Re-posted from the Center for Digital Government:
Center for Digital Government Names 2014 Digital Cities Survey Winners
Cities with Best Practices in Public Sector Information and Communications Technology Honored
e.Republic’s Center for Digital Government (The Center) today announced the top-ranked cities in the 2014 Digital Cities Survey.
In its 14th year, the annual survey is part of the Center’s Digital Communities Program, which focuses on collaboration among cities, counties and regions. Open to all U.S. cities, this year’s survey questions targeted which initiatives cities were most proud of in the areas of citizen engagement, policy, operations, and technology and data.
The top-ranked cities in their population categories – Los Angeles; Winston-Salem, N.C.; Avondale, Ariz.; and Dublin, Ohio – provided financial transparency, city performance measurement dashboards, and citizen feedback on city initiatives. They also made improvements in their infrastructure, open-data architecture, security levels and collaboration efforts, providing cost savings and enhanced services. Learn more about their accomplishments here.
“This year’s Digital Cities’ winners brought about impressive change across all aspects of government by leveraging information technology investments to expand open government, citizen participation and shared services,” said Todd Sander, Executive Director of the Center for Digital Government. “Winning cities spanned the nation, indicating a trend that more and more cities are making it a priority that digital government be easier to access, navigate and interact with.”
The top 10 ranked cities will be honored at a special awards ceremony during the National League of Cities’ annual conference in Austin on November 20th.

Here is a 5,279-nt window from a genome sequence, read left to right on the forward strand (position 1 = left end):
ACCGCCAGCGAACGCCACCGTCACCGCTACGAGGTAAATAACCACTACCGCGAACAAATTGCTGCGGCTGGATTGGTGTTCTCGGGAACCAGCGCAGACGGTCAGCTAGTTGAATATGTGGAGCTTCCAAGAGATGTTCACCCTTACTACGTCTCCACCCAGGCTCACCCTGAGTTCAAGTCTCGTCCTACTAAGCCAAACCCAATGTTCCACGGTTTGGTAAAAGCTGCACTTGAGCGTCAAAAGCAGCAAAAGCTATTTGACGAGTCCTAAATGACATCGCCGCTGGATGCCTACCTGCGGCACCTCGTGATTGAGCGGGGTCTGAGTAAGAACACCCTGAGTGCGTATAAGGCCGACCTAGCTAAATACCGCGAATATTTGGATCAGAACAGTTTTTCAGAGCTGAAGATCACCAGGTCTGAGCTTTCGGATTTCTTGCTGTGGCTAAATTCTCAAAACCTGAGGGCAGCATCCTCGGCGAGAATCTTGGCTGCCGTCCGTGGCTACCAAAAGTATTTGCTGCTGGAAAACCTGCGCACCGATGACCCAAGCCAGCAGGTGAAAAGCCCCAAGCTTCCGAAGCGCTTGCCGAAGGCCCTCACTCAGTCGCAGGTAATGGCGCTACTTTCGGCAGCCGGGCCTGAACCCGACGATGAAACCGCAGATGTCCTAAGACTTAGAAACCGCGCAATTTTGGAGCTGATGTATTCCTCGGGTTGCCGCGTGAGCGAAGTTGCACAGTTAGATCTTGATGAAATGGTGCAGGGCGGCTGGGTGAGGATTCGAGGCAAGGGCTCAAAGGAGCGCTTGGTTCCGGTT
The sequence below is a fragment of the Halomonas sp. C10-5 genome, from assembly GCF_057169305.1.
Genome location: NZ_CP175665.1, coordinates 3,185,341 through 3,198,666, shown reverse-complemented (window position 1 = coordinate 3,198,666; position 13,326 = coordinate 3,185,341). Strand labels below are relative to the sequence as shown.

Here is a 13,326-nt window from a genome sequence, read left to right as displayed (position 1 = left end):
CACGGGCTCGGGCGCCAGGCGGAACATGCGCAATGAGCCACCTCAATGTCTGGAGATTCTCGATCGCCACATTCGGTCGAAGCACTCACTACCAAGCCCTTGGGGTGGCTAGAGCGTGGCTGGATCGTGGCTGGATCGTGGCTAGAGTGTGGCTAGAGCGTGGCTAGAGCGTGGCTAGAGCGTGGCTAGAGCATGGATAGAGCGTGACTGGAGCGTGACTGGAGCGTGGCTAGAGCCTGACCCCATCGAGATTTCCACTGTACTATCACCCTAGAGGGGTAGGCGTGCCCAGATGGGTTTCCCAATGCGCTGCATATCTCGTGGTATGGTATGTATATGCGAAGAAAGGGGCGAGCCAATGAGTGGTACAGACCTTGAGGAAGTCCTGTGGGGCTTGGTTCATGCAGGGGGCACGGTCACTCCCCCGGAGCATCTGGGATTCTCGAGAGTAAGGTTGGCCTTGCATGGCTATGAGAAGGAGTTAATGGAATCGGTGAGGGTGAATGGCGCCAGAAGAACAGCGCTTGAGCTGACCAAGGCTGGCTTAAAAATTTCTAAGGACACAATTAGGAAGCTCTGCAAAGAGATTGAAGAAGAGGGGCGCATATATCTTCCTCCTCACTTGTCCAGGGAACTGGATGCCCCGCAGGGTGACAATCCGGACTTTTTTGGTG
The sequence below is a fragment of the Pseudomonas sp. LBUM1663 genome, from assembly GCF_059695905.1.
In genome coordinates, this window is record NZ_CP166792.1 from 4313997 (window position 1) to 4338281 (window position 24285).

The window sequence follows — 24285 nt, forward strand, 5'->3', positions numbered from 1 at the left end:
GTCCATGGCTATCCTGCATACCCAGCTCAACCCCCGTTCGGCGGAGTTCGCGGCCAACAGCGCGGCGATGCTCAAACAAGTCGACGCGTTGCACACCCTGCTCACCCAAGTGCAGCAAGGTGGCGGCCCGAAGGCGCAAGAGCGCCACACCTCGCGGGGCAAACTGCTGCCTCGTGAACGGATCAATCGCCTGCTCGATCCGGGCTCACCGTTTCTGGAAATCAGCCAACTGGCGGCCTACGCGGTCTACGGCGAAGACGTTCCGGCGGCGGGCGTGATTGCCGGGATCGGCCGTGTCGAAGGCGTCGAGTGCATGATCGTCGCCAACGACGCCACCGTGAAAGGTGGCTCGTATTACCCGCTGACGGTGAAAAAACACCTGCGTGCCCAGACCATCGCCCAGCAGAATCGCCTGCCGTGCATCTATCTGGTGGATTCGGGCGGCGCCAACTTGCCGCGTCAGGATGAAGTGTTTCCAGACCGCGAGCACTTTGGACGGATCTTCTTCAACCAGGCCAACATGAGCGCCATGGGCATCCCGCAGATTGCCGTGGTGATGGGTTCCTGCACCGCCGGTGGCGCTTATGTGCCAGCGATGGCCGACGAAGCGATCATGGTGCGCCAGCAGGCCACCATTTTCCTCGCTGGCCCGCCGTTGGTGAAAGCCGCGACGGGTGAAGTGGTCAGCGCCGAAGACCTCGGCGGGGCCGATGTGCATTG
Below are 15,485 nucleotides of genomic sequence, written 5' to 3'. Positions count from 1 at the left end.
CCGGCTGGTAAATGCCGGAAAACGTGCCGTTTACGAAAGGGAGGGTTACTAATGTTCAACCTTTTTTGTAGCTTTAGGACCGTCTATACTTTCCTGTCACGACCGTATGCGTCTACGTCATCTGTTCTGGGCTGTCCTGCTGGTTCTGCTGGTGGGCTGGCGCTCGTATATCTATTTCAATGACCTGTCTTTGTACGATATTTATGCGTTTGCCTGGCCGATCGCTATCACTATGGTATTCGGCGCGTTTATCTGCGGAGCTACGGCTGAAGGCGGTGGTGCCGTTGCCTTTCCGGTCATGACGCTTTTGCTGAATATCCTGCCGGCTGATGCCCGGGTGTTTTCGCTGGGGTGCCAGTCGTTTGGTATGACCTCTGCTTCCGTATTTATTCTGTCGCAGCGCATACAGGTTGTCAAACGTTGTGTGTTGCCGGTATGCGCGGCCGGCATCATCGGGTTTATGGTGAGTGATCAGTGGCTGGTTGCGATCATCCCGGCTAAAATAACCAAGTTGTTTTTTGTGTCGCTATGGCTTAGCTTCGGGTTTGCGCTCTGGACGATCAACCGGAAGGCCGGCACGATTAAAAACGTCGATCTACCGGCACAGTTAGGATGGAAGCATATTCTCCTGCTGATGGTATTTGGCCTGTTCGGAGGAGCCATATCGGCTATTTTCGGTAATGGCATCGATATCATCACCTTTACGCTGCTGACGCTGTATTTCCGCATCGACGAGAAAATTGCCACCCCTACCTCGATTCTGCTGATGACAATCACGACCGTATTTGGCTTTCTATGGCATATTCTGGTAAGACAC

The Center for Digital Government thanks this year’s survey underwriters: AT&T, Laserfiche, McAfee and Sprint.
Congratulations to the 2014 Digital Cities Survey Winners:
250,000 or more population:
- 1st City of Los Angeles, CA
- 2nd City of Kansas City, MO
- 2nd City of Seattle, WA
- 3rd City of Jacksonville, FL
- 3rd Louisville Metro Government, KY
- 4th City of Philadelphia, PA
For more information, visit http://www.digitalcommunities.com/survey/cities/?year=2014.
The specific Seattle blurb is found in Government Technology magazine:
Seattle has a full slate of initiatives under way intended to strengthen government operations and engage citizens. Internally, the city is centralizing technology services, which includes consolidating multiple data centers and developing coordinated IT policies. The mayor’s IT Subcommittee – comprising the deputy mayor, city CTO and six city department heads – was creating in July to oversee the effort. Externally, Seattle makes extensive use of interactive technology like social media – through Facebook, Twitter and Tumblr – and mapping of crime statistics to build closer bonds between residents and its police force. A Citizens Telecommunications and Technology Advisory Committee makes recommendations to the mayor and city council on issues like community connectivity, e-government services and access to technology. Seattle also has multiple programs to promote technology use throughout the city, including a Technology Matching Fund that provides matching grants as large as $20,000 for community technology projects.